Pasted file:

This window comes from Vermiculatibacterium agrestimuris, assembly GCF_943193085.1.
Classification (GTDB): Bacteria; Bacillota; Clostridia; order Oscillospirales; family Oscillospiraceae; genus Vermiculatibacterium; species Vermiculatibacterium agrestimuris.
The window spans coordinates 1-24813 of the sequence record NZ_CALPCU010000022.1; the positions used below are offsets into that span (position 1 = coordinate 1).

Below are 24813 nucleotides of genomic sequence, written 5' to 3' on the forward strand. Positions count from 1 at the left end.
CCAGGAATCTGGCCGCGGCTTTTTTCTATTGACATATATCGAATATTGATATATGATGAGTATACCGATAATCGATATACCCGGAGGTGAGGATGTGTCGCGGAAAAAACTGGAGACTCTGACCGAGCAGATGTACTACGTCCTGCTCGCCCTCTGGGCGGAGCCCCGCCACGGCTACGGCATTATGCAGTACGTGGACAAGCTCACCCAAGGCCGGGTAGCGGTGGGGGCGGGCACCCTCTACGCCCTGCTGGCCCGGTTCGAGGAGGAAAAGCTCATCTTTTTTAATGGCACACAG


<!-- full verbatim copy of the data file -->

This window comes from Vermiculatibacterium agrestimuris, assembly GCF_943193085.1.
Classification (GTDB): Bacteria; Bacillota; Clostridia; order Oscillospirales; family Oscillospiraceae; genus Vermiculatibacterium; species Vermiculatibacterium agrestimuris.
The window spans coordinates 1-24813 of the sequence record NZ_CALPCU010000022.1; the positions used below are offsets into that span (position 1 = coordinate 1).

Below are 24813 nucleotides of genomic sequence, written 5' to 3' on the forward strand. Positions count from 1 at the left end.
CCAGGAATCTGGCCGCGGCTTTTTTCTATTGACATATATCGAATATTGATATATGATGAGTATACCGATAATCGATATACCCGGAGGTGAGGATGTGTCGCGGAAAAAACTGGAGACTCTGACCGAGCAGATGTACTACGTCCTGCTCGCCCTCTGGGCGGAGCCCCGCCACGGCTACGGCATTATGCAGTACGTGGACAAGCTCACCCAAGGCCGGGTAGCGGTGGGGGCGGGCACCCTCTACGCCCTGCTGGCCCGGTTCGAGGAGGAAAAGCTCATCTTTTTTAATGGCACACAG